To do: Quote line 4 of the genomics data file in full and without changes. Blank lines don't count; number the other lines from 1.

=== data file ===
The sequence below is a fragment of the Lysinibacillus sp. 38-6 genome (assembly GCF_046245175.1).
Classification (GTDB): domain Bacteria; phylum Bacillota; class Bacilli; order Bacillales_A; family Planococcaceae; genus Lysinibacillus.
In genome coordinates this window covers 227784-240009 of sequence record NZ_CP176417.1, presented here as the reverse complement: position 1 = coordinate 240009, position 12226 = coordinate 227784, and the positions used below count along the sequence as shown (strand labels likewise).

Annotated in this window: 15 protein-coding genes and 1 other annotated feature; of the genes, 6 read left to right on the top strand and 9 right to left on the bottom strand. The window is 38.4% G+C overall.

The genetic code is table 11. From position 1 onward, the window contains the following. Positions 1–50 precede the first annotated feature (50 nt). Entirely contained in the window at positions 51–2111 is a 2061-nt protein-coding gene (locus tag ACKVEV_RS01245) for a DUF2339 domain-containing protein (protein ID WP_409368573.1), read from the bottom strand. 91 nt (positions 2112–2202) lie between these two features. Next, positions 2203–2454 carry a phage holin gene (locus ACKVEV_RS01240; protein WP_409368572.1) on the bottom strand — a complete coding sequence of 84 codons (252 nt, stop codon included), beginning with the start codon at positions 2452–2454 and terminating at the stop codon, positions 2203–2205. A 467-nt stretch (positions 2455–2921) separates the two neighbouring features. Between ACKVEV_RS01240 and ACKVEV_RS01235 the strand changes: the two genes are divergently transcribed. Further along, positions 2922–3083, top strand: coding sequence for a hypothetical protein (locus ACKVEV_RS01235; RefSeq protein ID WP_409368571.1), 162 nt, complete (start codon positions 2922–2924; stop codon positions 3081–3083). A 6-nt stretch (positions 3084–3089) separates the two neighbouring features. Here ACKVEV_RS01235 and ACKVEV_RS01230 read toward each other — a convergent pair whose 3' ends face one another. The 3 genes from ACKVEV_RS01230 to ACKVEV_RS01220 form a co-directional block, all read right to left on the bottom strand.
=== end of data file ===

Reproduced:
Annotated in this window: 15 protein-coding genes and 1 other annotated feature; of the genes, 6 read left to right on the top strand and 9 right to left on the bottom strand. The window is 38.4% G+C overall.